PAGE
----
I would give anything to go back to the summers of my teenage years. I used to attend to an interesting and unique school that trained the students for field biology and other scientific careers. We were an Explorer Post and used to spend our weekends and summers in the field, working for the forest service by clearing trails or clearing streams of deadfalls or just scientific research, and geological, plants and bird and animal scatology identification.
We hiked and backpacked all over California and Oregon, we did some amazing, incredible things. Our teachers were unique people, and I learned a lot from them including how to get along with difficult and irascible individuals, a skill which has stood me in good stead over the years.
One summer I took over cooking for the group, over 60 extremely hungry and growing kids using Government surplus and Army surplus foodstuffs, if you want to call it that. We made the best of it, of course. We had already learned to forage so I tried to supplement the menu as much as I could, if not for everyone then for myself. There was the rattlesnake incident, of course, and I learned a trick from my older sister about letting the cheddar sit out so that it would age. She was the cook too during her years at the same school, five years ahead of me.
I remember finding wild chives on a mountain slope in Lassen national volcanic park along the slopes of Mount Brokeoff by a stream bed. I collected as many as I could find and added them to my government surplus pressed turkey roll sandwich and it made it actually pretty edible. I foraged dates fallen from the trees in the groves at Furnace Creek to add to the deplorable oatmeal. We got creative with Tiger Juice and canned pineapple juice for pancakes. Nothing really could salvage the dried eggs but I did my best to get them fluffy with powdered milk. You try making scrambled eggs for 60 grouchy teenagers sometime!!
During our survival exercises, we had to kill a lamb and kill Cornish game hens, to simulate killing a deer or wild fowl in the field. I brought a Bento box from home stuffed with herbs and spices to help flavor up my share. One teacher expressed scorn at my stash but a few others asked if they could us the garlic, rosemary and other herbs I brought. Bay leaves were added to everything, and I learned that if you picked enough bay leaves you could create your own tick and mosquito repellent, it worked, sort of, and I certainly smelled better than everybody else. I learned how to create a balm for said tick and mosquito bites by using Manzanita leaves, and the bark made a really nice tea.
Junk food like candy and chips and sodas were contraband, so we learn to enjoy acceptable contraband such as kippered herrings, salamis, Ak Mak and canned black bread. One blissful weekend each year was spent up at the Battle Creek fish hatchery where we would each be given a large empty tin can and sent out to collect as many blackberries as we could. We would come back stained purple and full with our cans also full. We made an incredible blackberry sauce to put over ice cream that was purchased from the grocery store miles and miles away. It was such a decadent treat and only happened once a year. There was that one memorable time we left the sauce out until the next day and it fermented! The sauce was an especially delicious treat with our high protein pancakes (high protein because the mosquitoes would divebomb the griddle, oh well!)!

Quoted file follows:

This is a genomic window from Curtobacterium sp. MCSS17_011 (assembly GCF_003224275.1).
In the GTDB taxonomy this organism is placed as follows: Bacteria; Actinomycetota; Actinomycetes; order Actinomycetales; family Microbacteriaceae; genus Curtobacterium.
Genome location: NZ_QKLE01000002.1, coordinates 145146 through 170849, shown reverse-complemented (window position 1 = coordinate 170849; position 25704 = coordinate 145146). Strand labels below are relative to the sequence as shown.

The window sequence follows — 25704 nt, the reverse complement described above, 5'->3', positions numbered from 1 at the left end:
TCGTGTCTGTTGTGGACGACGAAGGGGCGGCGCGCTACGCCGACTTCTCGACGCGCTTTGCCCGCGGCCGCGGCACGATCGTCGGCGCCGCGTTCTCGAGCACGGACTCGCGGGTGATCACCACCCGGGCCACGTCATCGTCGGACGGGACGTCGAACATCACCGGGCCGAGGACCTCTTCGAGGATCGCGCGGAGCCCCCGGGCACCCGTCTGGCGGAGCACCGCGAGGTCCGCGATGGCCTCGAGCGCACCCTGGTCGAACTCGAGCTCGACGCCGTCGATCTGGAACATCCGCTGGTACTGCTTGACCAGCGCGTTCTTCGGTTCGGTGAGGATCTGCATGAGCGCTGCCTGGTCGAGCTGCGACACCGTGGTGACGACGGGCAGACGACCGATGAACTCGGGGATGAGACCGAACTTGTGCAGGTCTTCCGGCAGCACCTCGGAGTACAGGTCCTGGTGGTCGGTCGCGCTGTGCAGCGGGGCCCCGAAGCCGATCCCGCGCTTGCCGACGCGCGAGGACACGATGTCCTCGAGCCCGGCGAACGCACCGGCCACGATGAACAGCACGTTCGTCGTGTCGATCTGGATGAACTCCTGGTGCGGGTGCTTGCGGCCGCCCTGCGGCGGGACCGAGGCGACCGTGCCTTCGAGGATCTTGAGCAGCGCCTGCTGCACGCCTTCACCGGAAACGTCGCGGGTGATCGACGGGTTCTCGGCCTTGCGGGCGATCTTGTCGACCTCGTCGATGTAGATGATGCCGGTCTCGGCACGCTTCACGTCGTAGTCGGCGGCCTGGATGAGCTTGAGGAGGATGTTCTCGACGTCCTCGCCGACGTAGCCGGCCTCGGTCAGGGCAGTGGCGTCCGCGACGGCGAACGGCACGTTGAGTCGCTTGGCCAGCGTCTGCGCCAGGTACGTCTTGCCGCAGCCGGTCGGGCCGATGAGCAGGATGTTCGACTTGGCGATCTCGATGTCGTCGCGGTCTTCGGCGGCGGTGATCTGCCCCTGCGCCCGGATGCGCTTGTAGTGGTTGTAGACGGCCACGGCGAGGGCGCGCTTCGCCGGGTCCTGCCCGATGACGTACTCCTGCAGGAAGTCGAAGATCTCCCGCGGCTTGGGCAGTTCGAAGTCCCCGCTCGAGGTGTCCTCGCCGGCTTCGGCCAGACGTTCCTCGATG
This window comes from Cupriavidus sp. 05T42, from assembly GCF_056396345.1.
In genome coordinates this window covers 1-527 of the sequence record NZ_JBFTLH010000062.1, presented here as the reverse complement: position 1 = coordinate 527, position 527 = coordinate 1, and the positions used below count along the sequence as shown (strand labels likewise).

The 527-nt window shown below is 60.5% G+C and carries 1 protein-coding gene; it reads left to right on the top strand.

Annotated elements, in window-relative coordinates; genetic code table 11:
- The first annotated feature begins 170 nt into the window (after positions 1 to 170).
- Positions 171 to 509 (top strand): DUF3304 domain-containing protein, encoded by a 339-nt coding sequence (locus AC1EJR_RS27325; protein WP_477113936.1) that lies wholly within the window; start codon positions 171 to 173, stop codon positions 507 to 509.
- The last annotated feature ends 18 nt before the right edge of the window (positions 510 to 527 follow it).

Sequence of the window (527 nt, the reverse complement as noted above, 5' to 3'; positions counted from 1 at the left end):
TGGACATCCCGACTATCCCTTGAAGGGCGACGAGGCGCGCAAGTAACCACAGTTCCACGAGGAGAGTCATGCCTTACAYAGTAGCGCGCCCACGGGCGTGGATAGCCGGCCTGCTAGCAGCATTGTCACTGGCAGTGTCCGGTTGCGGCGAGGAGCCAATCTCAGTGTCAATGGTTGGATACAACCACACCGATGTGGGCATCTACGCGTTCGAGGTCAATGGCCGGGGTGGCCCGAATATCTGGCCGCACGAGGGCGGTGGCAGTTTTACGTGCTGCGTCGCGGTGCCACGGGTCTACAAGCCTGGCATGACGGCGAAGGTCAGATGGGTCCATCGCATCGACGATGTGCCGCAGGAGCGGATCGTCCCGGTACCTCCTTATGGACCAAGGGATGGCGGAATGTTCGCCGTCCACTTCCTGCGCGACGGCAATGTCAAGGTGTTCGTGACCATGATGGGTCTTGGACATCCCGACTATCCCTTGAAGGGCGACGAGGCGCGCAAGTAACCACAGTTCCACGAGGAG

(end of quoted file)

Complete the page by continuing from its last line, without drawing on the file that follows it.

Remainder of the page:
We lived rough, sleeping on the ground, rarely ever with tents, and endured freezing cold or extremely hot temperatures, brutal hikes and hard physical labor. It was some of the best times of my life.
I learned skills that would surprise my current friends and coworkers. I learned how to climb trees using a rope and with a chainsaw to cut down deadfalls, rock climbing and bouldering techniques from actual experts, rather than what my sister and I tried to figure out on our own bouldering. We kayaked down class four rivers, learning how to flip our kayaks in the swimming pool at school. I learned how to tread water for over an hour fully dressed, and how to use my blue jeans to form a flotation device. We backpacked into Death Valley in extremely remote areas that most people don’t ever go to, into old gold mining camps, defunct borax mines and caves with hidden Indian drawings that only we knew about, and we kept that secret safe. We sang songs and wrote some too and there was always someone with a guitar. The music was amazing. I had a songbook from my early teens that had every hippie and folk song around and that was almost worn out from use. There were no cell phones or iPods but sometimes someone had a Walkman (also contraband) so we had to entertain ourselves on the 7-11 hour car trips. The bird of prey game was quite popular, negative points for misidentifying a turkey vulture for a BOP.
We were tough and strong and got really dirty and we had the most fun. We were smart and savvy and were safe. Nothing scared me, I did the most reckless and incredible things back then and have injuries, scars and wear and tear now to prove it. I used to backpack carrying 75% of my bodyweight in gear, wish we had the great lightweight gear that’s out there now! But I wouldn’t give up those days for a hot minute, despite what how my knees and ankles feel today. I pulled out my songbook the other day and tried to play a few chords on my soprano guitar and wished with all my might I could be out under the stars surrounded by pine trees and near a stream. Someday, ankle, someday!